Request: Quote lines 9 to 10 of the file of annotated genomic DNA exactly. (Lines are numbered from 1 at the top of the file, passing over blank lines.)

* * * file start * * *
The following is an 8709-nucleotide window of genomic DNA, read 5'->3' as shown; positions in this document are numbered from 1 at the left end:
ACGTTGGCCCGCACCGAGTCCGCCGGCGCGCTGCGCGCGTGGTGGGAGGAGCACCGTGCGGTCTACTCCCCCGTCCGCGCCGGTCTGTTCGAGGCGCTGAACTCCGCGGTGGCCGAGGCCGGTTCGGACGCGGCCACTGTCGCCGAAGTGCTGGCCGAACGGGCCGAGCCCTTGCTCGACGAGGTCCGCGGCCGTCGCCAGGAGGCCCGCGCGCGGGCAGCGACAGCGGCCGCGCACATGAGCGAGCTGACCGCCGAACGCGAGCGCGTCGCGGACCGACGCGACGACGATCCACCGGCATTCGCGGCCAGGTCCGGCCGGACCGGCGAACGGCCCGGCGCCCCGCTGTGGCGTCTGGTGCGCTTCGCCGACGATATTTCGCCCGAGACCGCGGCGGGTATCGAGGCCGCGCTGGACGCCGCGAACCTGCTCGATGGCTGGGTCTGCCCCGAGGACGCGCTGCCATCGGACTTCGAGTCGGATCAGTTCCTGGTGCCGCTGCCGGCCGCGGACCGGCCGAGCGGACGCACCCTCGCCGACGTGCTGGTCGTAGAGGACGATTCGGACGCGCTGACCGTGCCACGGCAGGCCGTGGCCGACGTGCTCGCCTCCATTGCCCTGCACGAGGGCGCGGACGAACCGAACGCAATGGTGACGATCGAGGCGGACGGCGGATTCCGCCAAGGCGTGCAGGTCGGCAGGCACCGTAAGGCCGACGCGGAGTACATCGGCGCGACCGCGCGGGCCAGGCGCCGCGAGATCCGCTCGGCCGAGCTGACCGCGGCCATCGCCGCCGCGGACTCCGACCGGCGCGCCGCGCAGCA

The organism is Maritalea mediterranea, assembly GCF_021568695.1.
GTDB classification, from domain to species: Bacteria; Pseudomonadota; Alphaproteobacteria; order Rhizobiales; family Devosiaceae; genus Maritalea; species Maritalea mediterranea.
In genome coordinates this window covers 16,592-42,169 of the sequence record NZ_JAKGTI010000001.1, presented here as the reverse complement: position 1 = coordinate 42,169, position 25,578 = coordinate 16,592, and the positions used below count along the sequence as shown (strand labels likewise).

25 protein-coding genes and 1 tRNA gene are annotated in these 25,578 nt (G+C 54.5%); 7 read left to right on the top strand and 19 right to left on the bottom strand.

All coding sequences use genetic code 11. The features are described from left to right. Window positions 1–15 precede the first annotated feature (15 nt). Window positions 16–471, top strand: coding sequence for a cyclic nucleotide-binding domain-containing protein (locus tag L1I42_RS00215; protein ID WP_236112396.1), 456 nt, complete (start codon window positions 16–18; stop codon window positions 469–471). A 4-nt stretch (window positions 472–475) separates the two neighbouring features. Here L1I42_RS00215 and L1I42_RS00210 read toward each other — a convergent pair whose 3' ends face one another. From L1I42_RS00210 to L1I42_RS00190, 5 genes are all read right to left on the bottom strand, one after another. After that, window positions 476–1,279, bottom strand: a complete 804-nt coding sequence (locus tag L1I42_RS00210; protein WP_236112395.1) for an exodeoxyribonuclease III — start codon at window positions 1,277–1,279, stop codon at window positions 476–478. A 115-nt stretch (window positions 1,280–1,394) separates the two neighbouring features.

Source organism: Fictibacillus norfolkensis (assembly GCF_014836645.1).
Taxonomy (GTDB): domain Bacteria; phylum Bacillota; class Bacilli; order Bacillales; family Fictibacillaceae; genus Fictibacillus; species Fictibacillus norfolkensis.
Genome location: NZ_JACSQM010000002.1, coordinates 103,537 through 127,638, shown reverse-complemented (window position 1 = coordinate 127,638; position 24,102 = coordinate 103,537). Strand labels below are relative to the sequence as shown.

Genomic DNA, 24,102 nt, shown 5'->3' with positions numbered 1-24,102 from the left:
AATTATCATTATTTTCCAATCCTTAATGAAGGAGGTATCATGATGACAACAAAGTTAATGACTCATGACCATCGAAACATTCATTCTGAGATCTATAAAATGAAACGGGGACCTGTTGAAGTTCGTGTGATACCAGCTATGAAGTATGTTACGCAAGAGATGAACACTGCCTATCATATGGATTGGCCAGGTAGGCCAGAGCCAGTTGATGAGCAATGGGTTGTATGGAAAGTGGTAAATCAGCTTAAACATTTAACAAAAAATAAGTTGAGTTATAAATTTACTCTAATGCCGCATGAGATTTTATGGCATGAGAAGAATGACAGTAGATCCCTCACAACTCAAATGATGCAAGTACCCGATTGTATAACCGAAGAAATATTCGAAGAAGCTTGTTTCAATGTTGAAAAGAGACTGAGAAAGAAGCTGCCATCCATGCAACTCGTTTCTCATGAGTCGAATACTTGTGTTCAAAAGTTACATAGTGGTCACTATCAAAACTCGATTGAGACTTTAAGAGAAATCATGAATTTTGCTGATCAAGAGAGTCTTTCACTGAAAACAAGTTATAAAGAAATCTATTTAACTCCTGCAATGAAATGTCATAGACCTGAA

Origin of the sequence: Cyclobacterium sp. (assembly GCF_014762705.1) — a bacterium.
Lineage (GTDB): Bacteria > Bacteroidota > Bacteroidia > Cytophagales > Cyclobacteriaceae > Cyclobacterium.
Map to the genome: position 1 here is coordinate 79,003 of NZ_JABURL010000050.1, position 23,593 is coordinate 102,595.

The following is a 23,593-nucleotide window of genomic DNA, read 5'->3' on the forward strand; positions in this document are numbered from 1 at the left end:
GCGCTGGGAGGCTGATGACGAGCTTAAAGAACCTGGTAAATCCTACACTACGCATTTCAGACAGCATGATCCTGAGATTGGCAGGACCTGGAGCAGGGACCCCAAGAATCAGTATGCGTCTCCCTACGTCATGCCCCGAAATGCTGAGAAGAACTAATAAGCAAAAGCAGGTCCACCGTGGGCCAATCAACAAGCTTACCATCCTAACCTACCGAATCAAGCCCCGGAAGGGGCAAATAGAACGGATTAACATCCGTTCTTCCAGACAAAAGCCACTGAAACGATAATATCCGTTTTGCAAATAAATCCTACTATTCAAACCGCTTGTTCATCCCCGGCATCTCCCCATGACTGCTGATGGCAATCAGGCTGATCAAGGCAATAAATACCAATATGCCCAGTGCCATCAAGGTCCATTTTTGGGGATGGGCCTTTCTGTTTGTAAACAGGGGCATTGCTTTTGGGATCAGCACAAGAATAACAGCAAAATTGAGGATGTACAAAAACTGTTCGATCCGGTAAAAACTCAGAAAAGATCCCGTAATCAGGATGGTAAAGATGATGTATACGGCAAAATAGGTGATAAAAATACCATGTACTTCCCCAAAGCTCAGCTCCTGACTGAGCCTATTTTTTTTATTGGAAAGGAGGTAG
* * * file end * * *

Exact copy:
Taxonomy (GTDB): domain Bacteria; phylum Bacillota; class Bacilli; order Bacillales; family Fictibacillaceae; genus Fictibacillus; species Fictibacillus norfolkensis.
Genome location: NZ_JACSQM010000002.1, coordinates 103,537 through 127,638, shown reverse-complemented (window position 1 = coordinate 127,638; position 24,102 = coordinate 103,537). Strand labels below are relative to the sequence as shown.